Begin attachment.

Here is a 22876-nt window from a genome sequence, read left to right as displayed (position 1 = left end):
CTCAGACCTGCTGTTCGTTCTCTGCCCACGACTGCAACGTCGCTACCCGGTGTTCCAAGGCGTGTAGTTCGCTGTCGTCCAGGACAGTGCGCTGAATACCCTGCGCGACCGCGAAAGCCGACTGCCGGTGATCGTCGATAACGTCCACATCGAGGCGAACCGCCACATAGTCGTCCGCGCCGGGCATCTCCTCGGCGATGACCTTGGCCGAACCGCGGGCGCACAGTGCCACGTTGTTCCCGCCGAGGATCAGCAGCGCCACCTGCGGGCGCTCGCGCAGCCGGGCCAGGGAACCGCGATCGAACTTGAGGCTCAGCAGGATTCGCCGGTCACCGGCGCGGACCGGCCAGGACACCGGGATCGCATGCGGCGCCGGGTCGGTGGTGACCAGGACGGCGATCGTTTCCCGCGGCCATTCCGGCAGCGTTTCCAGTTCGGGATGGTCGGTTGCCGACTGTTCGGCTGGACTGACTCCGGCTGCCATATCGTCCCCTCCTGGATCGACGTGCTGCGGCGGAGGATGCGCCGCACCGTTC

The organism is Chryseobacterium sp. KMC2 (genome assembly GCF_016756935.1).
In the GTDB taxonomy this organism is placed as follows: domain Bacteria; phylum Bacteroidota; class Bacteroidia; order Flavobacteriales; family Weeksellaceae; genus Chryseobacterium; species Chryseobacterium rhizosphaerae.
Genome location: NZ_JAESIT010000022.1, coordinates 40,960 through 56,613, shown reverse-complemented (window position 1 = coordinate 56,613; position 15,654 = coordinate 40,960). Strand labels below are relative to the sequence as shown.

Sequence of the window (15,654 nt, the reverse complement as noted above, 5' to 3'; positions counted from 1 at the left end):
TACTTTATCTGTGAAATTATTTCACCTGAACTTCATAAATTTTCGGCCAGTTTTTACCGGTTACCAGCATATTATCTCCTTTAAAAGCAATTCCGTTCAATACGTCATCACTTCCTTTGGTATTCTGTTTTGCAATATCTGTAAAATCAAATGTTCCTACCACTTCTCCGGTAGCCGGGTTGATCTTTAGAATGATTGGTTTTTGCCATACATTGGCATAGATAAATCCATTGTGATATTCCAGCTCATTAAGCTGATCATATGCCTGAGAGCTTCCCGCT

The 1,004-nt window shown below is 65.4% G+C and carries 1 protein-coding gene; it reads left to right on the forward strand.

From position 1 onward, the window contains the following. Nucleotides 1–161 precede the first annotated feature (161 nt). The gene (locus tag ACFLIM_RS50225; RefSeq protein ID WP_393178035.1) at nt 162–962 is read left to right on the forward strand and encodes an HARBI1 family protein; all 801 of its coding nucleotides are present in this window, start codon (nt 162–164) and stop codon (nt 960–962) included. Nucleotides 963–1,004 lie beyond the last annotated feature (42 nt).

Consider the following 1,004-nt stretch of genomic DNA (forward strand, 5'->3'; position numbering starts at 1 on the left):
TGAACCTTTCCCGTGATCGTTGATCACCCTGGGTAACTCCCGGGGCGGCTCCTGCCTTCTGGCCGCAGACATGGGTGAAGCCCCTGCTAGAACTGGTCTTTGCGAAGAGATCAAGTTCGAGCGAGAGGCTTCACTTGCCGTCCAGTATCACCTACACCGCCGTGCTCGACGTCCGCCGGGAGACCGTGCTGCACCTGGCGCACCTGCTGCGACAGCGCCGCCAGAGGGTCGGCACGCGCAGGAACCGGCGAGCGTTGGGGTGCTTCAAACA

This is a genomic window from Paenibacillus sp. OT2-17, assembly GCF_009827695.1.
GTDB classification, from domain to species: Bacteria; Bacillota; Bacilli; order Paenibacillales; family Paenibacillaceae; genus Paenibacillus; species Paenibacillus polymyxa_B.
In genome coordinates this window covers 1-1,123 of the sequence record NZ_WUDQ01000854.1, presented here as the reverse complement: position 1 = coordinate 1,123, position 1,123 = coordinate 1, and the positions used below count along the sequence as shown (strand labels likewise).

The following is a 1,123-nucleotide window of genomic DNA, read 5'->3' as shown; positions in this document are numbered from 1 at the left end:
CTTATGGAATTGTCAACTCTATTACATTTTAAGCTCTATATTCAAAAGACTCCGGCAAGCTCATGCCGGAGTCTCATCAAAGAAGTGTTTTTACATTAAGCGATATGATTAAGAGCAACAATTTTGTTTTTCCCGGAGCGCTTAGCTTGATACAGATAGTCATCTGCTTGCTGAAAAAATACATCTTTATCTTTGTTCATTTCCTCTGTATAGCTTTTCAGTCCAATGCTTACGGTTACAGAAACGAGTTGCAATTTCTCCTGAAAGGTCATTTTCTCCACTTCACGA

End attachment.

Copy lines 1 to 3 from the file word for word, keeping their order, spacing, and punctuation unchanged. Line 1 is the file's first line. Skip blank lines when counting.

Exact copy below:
Here is a 22876-nt window from a genome sequence, read left to right as displayed (position 1 = left end):
CTCAGACCTGCTGTTCGTTCTCTGCCCACGACTGCAACGTCGCTACCCGGTGTTCCAAGGCGTGTAGTTCGCTGTCGTCCAGGACAGTGCGCTGAATACCCTGCGCGACCGCGAAAGCCGACTGCCGGTGATCGTCGATAACGTCCACATCGAGGCGAACCGCCACATAGTCGTCCGCGCCGGGCATCTCCTCGGCGATGACCTTGGCCGAACCGCGGGCGCACAGTGCCACGTTGTTCCCGCCGAGGATCAGCAGCGCCACCTGCGGGCGCTCGCGCAGCCGGGCCAGGGAACCGCGATCGAACTTGAGGCTCAGCAGGATTCGCCGGTCACCGGCGCGGACCGGCCAGGACACCGGGATCGCATGCGGCGCCGGGTCGGTGGTGACCAGGACGGCGATCGTTTCCCGCGGCCATTCCGGCAGCGTTTCCAGTTCGGGATGGTCGGTTGCCGACTGTTCGGCTGGACTGACTCCGGCTGCCATATCGTCCCCTCCTGGATCGACGTGCTGCGGCGGAGGATGCGCCGCACCGTTC

The organism is Chryseobacterium sp. KMC2 (genome assembly GCF_016756935.1).